WPA hangar project nearly complete
Published 10:46 pm Thursday, May 13, 2010
When the Cessna 172 belonging to Craig Cleckler and Mark Underwood entered the old WPA hangar at the Chilton County Airport on Wednesday, it was the first time the hangar had housed an aircraft in more than 60 years.
Just six months ago, the historic structure was in danger of being torn down. It had served as the county shop from 1950 until recently, and in 2007 was named the most endangered historic structure in Alabama.
But the efforts of four local pilots — Cleckler, Underwood, Andy Roberson and Alan Dykes — changed all that.
In December 2009, the pilots entered into a three-year, renewable lease agreement with the Chilton County Airport Authority and began a project to restore the hangar. As the work has taken shape, many have stopped by to see the building returned to the splendor of its glory days.
“When you put a plane in here, it just swallows it, and you go, ‘Wow. This is a really big building,’” Cleckler said.
“We’ve had quite a few positive comments about us saving that old hangar,” said Billy Singleton of the Chilton Airport Authority. “Now it’s been stabilized and saved, and that’s a huge thing in the historic preservation community.”
The hangar was built in the mid-1930s as a project of President Franklin Delano Roosevelt’s Works Progress Administration. Singleton said that to his knowledge, there is only one other structure of its kind intact in Alabama located in Evergreen. Both were sites along Commercial Airmail Route 40 between Memphis and Tampa, Fla.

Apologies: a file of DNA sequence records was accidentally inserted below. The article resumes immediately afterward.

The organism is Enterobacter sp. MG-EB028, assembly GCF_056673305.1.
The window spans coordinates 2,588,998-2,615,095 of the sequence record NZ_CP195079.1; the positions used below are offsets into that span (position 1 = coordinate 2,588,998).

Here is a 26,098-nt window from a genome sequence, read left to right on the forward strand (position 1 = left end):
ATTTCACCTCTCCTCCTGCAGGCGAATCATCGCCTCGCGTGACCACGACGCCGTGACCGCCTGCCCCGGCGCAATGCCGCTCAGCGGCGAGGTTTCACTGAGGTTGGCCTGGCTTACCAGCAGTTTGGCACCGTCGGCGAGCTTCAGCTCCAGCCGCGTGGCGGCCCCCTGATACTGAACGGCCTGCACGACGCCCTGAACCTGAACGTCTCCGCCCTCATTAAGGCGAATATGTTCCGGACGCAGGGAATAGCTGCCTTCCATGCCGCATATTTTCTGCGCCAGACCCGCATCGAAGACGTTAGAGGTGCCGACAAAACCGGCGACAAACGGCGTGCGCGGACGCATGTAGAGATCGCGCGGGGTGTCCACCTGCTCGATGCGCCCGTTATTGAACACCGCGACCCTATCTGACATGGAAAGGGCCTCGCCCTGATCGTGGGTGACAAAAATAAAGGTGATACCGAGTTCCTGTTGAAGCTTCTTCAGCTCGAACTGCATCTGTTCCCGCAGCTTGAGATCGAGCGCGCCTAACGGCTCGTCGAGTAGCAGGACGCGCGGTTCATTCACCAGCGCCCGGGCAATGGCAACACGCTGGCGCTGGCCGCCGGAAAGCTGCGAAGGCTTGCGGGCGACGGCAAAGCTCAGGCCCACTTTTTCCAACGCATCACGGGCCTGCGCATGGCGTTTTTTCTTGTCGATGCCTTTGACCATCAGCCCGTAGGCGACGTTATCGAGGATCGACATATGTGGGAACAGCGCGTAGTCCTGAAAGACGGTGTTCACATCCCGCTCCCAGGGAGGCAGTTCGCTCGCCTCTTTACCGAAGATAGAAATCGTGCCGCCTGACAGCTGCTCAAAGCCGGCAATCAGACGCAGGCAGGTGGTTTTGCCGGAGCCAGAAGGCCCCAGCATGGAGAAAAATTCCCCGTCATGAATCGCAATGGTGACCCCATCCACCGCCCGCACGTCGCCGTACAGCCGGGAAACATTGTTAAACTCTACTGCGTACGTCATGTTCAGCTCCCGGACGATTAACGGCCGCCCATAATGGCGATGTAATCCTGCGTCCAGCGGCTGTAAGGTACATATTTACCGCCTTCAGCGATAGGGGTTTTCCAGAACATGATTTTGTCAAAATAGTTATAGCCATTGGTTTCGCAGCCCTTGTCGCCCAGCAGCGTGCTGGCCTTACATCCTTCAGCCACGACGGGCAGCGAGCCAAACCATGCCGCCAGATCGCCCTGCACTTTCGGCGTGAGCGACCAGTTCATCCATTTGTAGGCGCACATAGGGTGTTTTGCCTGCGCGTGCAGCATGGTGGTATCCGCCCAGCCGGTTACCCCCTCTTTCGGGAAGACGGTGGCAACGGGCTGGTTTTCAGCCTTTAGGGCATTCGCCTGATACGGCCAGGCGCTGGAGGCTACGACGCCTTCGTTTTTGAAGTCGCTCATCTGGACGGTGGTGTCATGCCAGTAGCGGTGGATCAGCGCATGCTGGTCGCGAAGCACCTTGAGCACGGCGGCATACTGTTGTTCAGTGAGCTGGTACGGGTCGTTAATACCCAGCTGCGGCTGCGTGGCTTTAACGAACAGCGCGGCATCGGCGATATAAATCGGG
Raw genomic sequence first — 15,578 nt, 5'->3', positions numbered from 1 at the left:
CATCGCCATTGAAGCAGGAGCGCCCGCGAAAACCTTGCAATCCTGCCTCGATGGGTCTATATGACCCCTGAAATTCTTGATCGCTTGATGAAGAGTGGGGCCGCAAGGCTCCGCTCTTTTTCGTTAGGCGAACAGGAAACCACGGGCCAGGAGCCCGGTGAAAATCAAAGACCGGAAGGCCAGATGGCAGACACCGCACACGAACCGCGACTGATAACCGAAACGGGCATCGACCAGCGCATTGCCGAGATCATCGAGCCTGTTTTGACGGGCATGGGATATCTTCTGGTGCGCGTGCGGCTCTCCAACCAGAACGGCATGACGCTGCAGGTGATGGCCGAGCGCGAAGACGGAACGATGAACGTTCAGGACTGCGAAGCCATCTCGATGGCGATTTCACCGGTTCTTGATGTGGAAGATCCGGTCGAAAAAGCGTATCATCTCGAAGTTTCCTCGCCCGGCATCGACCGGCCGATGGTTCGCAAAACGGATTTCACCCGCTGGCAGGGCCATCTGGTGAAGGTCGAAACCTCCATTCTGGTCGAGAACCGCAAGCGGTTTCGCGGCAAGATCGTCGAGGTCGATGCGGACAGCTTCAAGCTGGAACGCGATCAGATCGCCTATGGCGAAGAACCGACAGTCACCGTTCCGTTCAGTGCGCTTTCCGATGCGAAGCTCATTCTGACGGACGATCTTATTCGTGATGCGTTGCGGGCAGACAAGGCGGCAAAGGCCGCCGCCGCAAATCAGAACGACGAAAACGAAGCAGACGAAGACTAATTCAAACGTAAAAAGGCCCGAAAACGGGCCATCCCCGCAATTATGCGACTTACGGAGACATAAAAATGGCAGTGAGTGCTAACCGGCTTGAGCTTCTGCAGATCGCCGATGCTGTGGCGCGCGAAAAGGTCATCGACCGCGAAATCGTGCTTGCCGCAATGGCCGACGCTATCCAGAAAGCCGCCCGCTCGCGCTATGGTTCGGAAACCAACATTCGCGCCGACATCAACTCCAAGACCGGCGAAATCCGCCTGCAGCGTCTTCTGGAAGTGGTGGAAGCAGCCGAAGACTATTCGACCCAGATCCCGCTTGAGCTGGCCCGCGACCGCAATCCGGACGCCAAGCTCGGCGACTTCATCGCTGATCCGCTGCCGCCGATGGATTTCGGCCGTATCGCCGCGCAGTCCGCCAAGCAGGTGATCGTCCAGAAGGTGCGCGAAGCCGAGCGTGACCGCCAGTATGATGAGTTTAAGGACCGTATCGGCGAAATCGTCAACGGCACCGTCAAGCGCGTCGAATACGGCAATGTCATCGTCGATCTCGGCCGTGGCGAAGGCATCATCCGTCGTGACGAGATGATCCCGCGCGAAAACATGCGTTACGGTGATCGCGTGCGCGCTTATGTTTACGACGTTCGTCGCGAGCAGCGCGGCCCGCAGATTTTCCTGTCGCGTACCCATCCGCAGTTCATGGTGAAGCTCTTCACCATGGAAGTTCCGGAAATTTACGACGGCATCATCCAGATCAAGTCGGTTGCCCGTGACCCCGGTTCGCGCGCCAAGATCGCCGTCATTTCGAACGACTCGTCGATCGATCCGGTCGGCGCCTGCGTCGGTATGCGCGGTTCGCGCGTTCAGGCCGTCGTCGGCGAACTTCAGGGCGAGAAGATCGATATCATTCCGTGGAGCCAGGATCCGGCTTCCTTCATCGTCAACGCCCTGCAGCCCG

Interestingly, the hangar once served as a social gathering place. Many locals hold fond memories of dances and other events held there.
“A lot of elderly couples have stopped by and talked about social events they attended here,” Cleckler said.
Not every part of the WPA hangar was salvageable. The windows, doors and exterior roof had to be replaced. But the original brick walls, metal rafters and concrete floor do remain.
“Everything that we could leave, we did,” Cleckler said. “The doors were just totally rusted and not salvageable.”
New doors will be manufactured on site. The original track system for the doors is in place, and they will be built based on the original design. When complete, eight 10-foot sliding doors will cover the 80-foot entrance space. Each side pocket will house four of the doors.
One familiar sight lost to local pilots is the word “Clanton,” which once adorned the exterior roof of the hangar. The group plans to restore this unique feature as soon as possible.
Other plans involve landscaping the area and restoring the old power shed that used to power the rotating beacon. A concrete ramp has already been paved, which connects the hangar to the county’s taxiway.
Cleckler estimated the project should be complete in about two months.